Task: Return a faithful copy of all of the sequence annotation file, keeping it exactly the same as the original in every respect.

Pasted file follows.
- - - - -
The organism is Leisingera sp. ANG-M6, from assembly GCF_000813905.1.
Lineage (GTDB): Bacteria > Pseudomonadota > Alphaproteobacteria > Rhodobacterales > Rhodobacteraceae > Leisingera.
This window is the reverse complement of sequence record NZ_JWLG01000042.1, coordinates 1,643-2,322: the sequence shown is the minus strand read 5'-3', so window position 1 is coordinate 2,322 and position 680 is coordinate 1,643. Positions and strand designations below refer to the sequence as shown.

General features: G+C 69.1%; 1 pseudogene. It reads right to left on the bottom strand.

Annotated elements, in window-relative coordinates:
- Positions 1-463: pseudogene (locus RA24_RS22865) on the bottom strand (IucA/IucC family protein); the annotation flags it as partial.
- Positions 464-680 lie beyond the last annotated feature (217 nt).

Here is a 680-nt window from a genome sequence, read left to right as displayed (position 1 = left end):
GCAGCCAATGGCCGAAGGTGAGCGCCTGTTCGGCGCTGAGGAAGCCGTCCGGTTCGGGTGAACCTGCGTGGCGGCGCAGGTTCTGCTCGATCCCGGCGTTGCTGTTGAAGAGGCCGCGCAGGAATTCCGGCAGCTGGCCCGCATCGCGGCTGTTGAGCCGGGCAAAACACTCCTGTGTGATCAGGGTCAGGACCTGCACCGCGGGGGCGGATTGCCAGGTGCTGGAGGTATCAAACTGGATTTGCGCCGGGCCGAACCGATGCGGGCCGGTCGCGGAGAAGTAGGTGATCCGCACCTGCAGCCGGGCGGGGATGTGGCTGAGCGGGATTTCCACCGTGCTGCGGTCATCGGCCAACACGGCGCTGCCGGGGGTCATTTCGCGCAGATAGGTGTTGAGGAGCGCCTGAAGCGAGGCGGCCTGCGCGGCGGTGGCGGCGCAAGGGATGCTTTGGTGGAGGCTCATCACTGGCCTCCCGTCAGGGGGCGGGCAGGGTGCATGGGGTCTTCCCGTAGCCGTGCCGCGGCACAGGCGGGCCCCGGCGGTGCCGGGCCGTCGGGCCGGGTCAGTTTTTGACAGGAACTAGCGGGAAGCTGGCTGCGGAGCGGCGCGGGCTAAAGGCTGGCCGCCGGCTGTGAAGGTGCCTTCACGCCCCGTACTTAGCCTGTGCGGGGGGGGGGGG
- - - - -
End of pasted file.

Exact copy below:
The organism is Leisingera sp. ANG-M6, from assembly GCF_000813905.1.
Lineage (GTDB): Bacteria > Pseudomonadota > Alphaproteobacteria > Rhodobacterales > Rhodobacteraceae > Leisingera.
This window is the reverse complement of sequence record NZ_JWLG01000042.1, coordinates 1,643-2,322: the sequence shown is the minus strand read 5'-3', so window position 1 is coordinate 2,322 and position 680 is coordinate 1,643. Positions and strand designations below refer to the sequence as shown.

General features: G+C 69.1%; 1 pseudogene. It reads right to left on the bottom strand.

Annotated elements, in window-relative coordinates:
- Positions 1-463: pseudogene (locus RA24_RS22865) on the bottom strand (IucA/IucC family protein); the annotation flags it as partial.
- Positions 464-680 lie beyond the last annotated feature (217 nt).

Here is a 680-nt window from a genome sequence, read left to right as displayed (position 1 = left end):
GCAGCCAATGGCCGAAGGTGAGCGCCTGTTCGGCGCTGAGGAAGCCGTCCGGTTCGGGTGAACCTGCGTGGCGGCGCAGGTTCTGCTCGATCCCGGCGTTGCTGTTGAAGAGGCCGCGCAGGAATTCCGGCAGCTGGCCCGCATCGCGGCTGTTGAGCCGGGCAAAACACTCCTGTGTGATCAGGGTCAGGACCTGCACCGCGGGGGCGGATTGCCAGGTGCTGGAGGTATCAAACTGGATTTGCGCCGGGCCGAACCGATGCGGGCCGGTCGCGGAGAAGTAGGTGATCCGCACCTGCAGCCGGGCGGGGATGTGGCTGAGCGGGATTTCCACCGTGCTGCGGTCATCGGCCAACACGGCGCTGCCGGGGGTCATTTCGCGCAGATAGGTGTTGAGGAGCGCCTGAAGCGAGGCGGCCTGCGCGGCGGTGGCGGCGCAAGGGATGCTTTGGTGGAGGCTCATCACTGGCCTCCCGTCAGGGGGCGGGCAGGGTGCATGGGGTCTTCCCGTAGCCGTGCCGCGGCACAGGCGGGCCCCGGCGGTGCCGGGCCGTCGGGCCGGGTCAGTTTTTGACAGGAACTAGCGGGAAGCTGGCTGCGGAGCGGCGCGGGCTAAAGGCTGGCCGCCGGCTGTGAAGGTGCCTTCACGCCCCGTACTTAGCCTGTGCGGGGGGGGGGGG